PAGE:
My work definitely supports feminism because it’s about showcasing how much herstory is equally as important as history. It’s about celebrating the untold stories and showing people that so called “traditional” women from our culture don’t always follow the stereotypes of being shy and modest.
Which other artists, designers or creative people are you most inspired by at the moment?
My interests within art and creativity are so vast, I’m inspired by a lot of different types of people.
For my paintings, I’m most inspired by Raja Ravi Varma not only because he’s india’s most celebrated classical realist painter, but because I feel a real connection to his work since so much of what I’m creating falls under the same themes of storytelling and portraiture that represents our people and their culture. Much of his subject matter & painting style parallels with my own personal style and the type of art I strive to create, which is why I have so much respect for his work as an artist.
I’m also inspired by fashion designers like Sabyasachi, Tarun Tahiliani, Neeta Lulla, and Anushree Reddy, who have created a new era in Indian fashion that takes intricacy and detail work to a whole new level. Working in an art world obsessed with minimalism, I’ve always felt like my work goes against the tide because I’m obsessed with intricate, ornate details and patterns. It wasn’t until I started studying their clothing that I began to really embrace putting in the extra hours to add every little detail. The clothing, patterns, and jewellery designs of my figures as well as the backgrounds in my paintings are all partly inspired by these amazing designers.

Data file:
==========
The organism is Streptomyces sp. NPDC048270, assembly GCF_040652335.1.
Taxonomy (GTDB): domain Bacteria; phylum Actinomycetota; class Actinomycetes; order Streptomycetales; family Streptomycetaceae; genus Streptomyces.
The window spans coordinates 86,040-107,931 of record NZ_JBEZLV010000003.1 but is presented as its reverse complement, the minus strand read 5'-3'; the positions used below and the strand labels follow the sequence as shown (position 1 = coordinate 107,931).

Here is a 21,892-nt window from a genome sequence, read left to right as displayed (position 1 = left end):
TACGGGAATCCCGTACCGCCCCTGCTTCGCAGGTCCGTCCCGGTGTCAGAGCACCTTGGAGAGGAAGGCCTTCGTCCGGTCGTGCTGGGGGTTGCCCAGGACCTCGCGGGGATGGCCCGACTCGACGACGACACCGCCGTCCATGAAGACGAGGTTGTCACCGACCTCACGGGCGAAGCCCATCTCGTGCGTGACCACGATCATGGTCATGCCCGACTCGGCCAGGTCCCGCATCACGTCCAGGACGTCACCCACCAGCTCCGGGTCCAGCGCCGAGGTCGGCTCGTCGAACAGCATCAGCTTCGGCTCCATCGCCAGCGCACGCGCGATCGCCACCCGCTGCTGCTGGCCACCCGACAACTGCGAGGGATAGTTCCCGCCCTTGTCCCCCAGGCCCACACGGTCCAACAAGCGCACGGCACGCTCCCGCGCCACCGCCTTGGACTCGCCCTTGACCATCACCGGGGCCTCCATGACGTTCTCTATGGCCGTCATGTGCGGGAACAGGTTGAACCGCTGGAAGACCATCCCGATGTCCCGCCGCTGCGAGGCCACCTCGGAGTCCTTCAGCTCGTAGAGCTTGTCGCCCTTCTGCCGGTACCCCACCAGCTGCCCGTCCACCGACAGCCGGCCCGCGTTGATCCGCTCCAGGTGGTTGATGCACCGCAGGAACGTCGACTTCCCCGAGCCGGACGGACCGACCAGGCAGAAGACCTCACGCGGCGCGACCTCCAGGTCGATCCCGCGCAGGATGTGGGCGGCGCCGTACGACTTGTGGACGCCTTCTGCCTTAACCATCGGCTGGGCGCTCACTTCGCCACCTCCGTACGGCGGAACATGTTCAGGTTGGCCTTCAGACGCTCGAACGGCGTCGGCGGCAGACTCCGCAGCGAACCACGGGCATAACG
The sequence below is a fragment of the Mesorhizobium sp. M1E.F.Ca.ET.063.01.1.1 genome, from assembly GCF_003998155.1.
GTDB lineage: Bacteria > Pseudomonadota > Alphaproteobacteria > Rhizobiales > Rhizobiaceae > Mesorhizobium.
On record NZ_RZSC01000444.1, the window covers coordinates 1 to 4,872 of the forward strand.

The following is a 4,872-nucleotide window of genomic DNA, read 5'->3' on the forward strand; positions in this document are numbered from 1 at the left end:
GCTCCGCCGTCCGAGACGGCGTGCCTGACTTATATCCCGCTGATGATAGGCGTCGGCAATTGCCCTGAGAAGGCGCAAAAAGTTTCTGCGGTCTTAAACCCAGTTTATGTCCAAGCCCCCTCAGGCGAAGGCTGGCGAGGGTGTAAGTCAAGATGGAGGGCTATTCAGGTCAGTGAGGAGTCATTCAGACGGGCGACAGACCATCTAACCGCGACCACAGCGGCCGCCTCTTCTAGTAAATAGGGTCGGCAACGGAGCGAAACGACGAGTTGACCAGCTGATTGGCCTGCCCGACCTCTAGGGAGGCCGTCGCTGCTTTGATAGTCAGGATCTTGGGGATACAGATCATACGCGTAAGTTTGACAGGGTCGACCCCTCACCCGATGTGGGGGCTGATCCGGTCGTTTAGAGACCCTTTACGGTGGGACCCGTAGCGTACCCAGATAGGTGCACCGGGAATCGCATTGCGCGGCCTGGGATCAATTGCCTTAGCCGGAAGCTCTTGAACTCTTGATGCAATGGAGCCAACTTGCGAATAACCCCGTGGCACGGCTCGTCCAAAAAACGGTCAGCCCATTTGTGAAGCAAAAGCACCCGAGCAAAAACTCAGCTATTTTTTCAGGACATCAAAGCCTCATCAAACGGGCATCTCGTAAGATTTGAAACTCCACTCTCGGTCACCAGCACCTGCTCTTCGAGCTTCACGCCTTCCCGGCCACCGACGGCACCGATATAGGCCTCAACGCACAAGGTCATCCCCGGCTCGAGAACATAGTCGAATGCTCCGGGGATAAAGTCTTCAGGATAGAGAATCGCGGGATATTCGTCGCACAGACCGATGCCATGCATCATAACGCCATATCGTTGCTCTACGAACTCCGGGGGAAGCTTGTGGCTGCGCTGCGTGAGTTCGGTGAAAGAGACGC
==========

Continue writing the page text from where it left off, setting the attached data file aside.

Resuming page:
Finally, I have to give credit to my fellow desi beauty, fashion, and art influencers who celebrate creativity, and make the world a more accepting place for desi's to be unconventional and unique. To name a few: Irene Khan, Nabela Noor, Ankita Bhardwaj, Rowi Singh, and HateCopy.
Describe India in 3 words or less
Rich. Diverse. Beautiful.
Image credits: Neha Kapil